“My first goal in working on this was to get something out there and to see the reaction and perhaps create a dialogue over it,” Shamash explains. “This video by Ali Molavi is the thing that was most inspiring, and I meant for this to be in conversation with that.”

Iran was of particular interest for Shamash because his parents, who immigrated to the U.S. from Tehran, are Jews with origins in the city of Esfahan. Born and raised in Dallas, Texas before moving to L.A. at the age of 11, he was sometimes confused as a child by his father’s emotional reactions when he watched the nightly news about what was happening in Iran.

“This project spoke to me because it was a way for me to engage in my Persian heritage, and maybe this can open a conversation,” Shamash says. Now that his video is out, he’s also written a letter to Molavi that he’s translating into Persian. In the letter, he concludes: “Who knows, maybe these films, these conversations and wishes can actually help bridge the gap between Iran and Israel. And just maybe we can all move a little closer to a long-lasting peace.”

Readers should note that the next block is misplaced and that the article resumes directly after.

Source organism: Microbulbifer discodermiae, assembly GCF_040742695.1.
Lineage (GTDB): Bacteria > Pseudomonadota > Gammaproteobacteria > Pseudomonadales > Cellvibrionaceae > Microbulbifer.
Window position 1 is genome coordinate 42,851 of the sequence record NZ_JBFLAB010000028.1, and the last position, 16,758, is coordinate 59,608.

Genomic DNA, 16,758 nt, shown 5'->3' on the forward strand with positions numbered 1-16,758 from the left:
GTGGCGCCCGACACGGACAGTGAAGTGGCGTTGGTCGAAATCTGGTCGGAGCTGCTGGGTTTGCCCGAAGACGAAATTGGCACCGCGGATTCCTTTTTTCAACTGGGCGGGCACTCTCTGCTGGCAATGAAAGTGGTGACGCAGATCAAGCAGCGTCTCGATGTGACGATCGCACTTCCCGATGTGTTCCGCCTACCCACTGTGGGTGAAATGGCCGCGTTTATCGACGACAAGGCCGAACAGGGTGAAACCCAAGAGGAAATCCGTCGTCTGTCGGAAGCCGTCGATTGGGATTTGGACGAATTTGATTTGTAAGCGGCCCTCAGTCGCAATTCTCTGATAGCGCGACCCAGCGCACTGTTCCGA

This isn’t the first time someone in Israel has tried to connect to Iran through new media. About a year ago, Israeli graphic designer and teacher Ronny Edri posted a picture of himself and his daughter to Facebook with the message: "Iranians we love you. We will never bomb your country." Iranians responded with a similar campaign.

Shamash says he has no political affiliations – he came to Israel to learn and thought he’d soon support some kind of party or position, but hasn’t. “I don’t have an agenda, politically, though of course I want peace and I wish it would happen as soon as possible. If anything, my intention was to highlight the complexities of the situation here in Israel and hopefully show that there are no simple solutions to the conflict.”

Shamash also got help with the video from associate producers Malky Schwartz and Andrew Lustig – another Pardesnik and poet who has made waves with several of his own YouTube videos such as “I Am Jewish.” Multilingual journalist Elhanan Miller volunteered to do the translations from Hebrew and Arabic. Shamash hopes that if they can secure some funding for the project, they’ll do more videos in the month to come, possibly in different cities and with different questions.

But his one big wish? “On the spot, I wouldn’t have been able to think of a good one. In hindsight, it would be that every person in the world lives without fear, to be able to explore the ‘other’ and get out of our comfort zones.” It seems to be coming true.

A screenshot of 'One Wish Jerusalem.'